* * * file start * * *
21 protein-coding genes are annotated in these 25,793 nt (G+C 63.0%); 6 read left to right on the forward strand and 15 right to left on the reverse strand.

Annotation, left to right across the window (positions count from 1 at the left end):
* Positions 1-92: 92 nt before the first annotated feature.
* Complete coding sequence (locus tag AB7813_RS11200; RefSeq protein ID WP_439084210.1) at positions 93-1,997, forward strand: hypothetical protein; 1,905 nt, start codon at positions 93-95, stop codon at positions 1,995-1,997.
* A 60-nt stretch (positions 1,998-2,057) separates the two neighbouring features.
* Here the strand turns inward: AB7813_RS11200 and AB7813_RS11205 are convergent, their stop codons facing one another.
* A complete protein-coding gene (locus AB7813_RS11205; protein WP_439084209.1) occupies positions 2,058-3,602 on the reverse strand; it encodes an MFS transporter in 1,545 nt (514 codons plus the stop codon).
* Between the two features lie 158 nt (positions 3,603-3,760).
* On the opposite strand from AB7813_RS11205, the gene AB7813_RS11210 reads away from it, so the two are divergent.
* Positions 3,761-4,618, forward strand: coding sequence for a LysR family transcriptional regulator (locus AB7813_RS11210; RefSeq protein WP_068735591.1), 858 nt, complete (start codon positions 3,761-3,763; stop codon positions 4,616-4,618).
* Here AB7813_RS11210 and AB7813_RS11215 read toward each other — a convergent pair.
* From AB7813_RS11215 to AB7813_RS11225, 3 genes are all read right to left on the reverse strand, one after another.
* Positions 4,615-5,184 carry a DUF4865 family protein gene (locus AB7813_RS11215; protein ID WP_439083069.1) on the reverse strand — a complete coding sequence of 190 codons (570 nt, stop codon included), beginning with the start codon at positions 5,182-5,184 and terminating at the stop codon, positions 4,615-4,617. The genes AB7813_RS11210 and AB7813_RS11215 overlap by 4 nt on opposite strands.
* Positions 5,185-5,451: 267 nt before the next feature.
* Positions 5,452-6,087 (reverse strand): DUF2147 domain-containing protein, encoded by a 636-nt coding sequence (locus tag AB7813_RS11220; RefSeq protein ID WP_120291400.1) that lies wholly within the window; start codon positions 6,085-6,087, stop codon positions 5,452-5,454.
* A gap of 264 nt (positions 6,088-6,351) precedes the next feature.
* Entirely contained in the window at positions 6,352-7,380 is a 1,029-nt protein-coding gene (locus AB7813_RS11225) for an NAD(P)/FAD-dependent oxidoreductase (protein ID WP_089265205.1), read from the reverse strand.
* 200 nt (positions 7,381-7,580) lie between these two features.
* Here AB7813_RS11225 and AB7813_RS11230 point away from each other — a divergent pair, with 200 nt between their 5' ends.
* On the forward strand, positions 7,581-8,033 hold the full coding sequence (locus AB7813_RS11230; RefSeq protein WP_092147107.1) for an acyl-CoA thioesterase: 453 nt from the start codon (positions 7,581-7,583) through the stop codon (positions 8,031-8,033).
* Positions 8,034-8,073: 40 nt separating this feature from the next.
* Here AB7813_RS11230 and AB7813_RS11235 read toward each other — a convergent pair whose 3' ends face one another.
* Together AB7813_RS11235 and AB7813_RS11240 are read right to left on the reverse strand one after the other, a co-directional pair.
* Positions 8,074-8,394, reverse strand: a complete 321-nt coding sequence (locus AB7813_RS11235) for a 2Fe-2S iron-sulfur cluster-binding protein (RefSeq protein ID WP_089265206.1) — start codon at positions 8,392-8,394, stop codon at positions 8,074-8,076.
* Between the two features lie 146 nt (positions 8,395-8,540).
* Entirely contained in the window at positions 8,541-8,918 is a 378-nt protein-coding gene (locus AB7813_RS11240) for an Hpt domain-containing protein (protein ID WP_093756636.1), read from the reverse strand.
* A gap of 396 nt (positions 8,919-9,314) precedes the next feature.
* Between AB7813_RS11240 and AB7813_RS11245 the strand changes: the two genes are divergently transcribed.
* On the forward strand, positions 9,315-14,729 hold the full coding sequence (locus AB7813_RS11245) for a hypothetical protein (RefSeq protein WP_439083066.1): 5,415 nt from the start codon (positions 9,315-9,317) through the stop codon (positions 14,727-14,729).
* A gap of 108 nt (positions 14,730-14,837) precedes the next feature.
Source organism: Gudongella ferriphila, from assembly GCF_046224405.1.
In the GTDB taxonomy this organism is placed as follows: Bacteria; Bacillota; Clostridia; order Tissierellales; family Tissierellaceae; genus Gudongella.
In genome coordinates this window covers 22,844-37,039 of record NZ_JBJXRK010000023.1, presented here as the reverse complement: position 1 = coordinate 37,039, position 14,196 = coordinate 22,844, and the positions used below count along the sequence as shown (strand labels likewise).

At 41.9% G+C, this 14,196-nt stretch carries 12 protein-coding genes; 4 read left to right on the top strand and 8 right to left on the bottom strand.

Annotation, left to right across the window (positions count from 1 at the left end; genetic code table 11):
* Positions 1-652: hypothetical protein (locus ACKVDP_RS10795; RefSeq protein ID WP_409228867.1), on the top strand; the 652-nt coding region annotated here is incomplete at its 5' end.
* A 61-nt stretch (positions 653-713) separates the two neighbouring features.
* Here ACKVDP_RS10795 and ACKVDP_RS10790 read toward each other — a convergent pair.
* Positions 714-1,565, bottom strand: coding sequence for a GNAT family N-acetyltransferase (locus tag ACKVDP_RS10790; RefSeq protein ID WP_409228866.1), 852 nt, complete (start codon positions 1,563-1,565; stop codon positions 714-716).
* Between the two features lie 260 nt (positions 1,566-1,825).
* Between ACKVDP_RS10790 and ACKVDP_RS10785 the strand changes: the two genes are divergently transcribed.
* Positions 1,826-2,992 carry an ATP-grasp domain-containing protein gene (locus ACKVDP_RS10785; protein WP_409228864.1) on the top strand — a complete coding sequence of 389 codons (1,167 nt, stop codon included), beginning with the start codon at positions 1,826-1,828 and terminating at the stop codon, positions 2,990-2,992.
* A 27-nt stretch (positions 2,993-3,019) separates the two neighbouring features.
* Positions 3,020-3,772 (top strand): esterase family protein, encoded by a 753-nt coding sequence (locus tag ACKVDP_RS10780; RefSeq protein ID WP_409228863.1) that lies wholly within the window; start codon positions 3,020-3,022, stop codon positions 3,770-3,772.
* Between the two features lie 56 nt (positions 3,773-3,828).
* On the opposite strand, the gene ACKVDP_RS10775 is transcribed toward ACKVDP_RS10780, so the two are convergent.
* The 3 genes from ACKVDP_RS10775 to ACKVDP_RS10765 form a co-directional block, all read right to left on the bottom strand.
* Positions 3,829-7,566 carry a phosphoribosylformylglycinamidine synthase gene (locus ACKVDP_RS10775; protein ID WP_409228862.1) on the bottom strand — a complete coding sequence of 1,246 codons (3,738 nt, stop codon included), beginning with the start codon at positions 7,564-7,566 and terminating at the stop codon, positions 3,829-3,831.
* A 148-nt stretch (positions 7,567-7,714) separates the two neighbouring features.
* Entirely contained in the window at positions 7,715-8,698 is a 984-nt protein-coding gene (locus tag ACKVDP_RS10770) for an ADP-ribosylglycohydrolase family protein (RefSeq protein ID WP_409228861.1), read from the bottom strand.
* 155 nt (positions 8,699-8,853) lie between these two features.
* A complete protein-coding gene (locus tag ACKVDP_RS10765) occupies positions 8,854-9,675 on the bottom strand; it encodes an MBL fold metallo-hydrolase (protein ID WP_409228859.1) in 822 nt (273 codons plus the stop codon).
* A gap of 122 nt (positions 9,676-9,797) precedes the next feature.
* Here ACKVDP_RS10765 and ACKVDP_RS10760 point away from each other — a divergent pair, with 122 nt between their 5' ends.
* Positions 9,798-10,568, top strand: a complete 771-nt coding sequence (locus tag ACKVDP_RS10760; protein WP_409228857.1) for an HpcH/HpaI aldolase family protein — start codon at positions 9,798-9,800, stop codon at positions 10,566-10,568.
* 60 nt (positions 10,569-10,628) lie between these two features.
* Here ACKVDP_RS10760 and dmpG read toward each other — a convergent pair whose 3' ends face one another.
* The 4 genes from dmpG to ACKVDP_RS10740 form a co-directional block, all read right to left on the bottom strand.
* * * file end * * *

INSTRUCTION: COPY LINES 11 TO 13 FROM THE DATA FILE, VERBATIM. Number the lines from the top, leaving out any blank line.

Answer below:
* Here AB7813_RS11210 and AB7813_RS11215 read toward each other — a convergent pair.
* From AB7813_RS11215 to AB7813_RS11225, 3 genes are all read right to left on the reverse strand, one after another.
* Positions 4,615-5,184 carry a DUF4865 family protein gene (locus AB7813_RS11215; protein ID WP_439083069.1) on the reverse strand — a complete coding sequence of 190 codons (570 nt, stop codon included), beginning with the start codon at positions 5,182-5,184 and terminating at the stop codon, positions 4,615-4,617. The genes AB7813_RS11210 and AB7813_RS11215 overlap by 4 nt on opposite strands.